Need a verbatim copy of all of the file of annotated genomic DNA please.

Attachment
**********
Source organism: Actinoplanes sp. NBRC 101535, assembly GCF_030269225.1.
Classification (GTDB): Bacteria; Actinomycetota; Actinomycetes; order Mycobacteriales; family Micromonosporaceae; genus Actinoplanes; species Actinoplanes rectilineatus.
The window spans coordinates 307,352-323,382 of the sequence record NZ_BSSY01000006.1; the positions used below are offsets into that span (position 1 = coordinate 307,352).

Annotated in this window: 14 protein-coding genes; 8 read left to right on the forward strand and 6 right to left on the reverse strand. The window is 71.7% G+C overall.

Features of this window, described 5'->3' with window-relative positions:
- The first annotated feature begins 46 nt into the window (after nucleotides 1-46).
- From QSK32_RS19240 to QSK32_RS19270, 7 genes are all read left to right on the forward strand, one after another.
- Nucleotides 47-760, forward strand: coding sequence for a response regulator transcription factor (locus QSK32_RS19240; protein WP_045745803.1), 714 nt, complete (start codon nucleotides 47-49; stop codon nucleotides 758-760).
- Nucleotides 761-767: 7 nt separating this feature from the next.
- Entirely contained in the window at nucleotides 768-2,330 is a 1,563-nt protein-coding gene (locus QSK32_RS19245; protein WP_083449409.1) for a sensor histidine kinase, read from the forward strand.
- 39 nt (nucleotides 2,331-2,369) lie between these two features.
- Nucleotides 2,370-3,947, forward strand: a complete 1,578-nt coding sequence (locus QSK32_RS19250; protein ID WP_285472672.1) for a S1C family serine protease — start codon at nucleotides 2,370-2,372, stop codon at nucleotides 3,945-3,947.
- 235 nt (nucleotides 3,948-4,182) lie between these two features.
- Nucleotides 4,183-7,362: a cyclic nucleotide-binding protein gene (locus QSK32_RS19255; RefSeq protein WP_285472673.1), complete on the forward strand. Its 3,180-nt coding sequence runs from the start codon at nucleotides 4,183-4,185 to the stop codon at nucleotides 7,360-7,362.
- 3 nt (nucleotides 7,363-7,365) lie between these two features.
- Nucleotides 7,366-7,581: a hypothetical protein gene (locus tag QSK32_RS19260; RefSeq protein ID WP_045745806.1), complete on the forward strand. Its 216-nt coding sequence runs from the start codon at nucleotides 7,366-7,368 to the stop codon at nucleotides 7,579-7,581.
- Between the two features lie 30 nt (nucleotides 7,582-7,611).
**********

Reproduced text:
Source organism: Actinoplanes sp. NBRC 101535, assembly GCF_030269225.1.
Classification (GTDB): Bacteria; Actinomycetota; Actinomycetes; order Mycobacteriales; family Micromonosporaceae; genus Actinoplanes; species Actinoplanes rectilineatus.
The window spans coordinates 307,352-323,382 of the sequence record NZ_BSSY01000006.1; the positions used below are offsets into that span (position 1 = coordinate 307,352).

Annotated in this window: 14 protein-coding genes; 8 read left to right on the forward strand and 6 right to left on the reverse strand. The window is 71.7% G+C overall.

Features of this window, described 5'->3' with window-relative positions:
- The first annotated feature begins 46 nt into the window (after nucleotides 1-46).
- From QSK32_RS19240 to QSK32_RS19270, 7 genes are all read left to right on the forward strand, one after another.
- Nucleotides 47-760, forward strand: coding sequence for a response regulator transcription factor (locus QSK32_RS19240; protein WP_045745803.1), 714 nt, complete (start codon nucleotides 47-49; stop codon nucleotides 758-760).
- Nucleotides 761-767: 7 nt separating this feature from the next.
- Entirely contained in the window at nucleotides 768-2,330 is a 1,563-nt protein-coding gene (locus QSK32_RS19245; protein WP_083449409.1) for a sensor histidine kinase, read from the forward strand.
- 39 nt (nucleotides 2,331-2,369) lie between these two features.
- Nucleotides 2,370-3,947, forward strand: a complete 1,578-nt coding sequence (locus QSK32_RS19250; protein ID WP_285472672.1) for a S1C family serine protease — start codon at nucleotides 2,370-2,372, stop codon at nucleotides 3,945-3,947.
- 235 nt (nucleotides 3,948-4,182) lie between these two features.
- Nucleotides 4,183-7,362: a cyclic nucleotide-binding protein gene (locus QSK32_RS19255; RefSeq protein WP_285472673.1), complete on the forward strand. Its 3,180-nt coding sequence runs from the start codon at nucleotides 4,183-4,185 to the stop codon at nucleotides 7,360-7,362.
- 3 nt (nucleotides 7,363-7,365) lie between these two features.
- Nucleotides 7,366-7,581: a hypothetical protein gene (locus tag QSK32_RS19260; RefSeq protein ID WP_045745806.1), complete on the forward strand. Its 216-nt coding sequence runs from the start codon at nucleotides 7,366-7,368 to the stop codon at nucleotides 7,579-7,581.
- Between the two features lie 30 nt (nucleotides 7,582-7,611).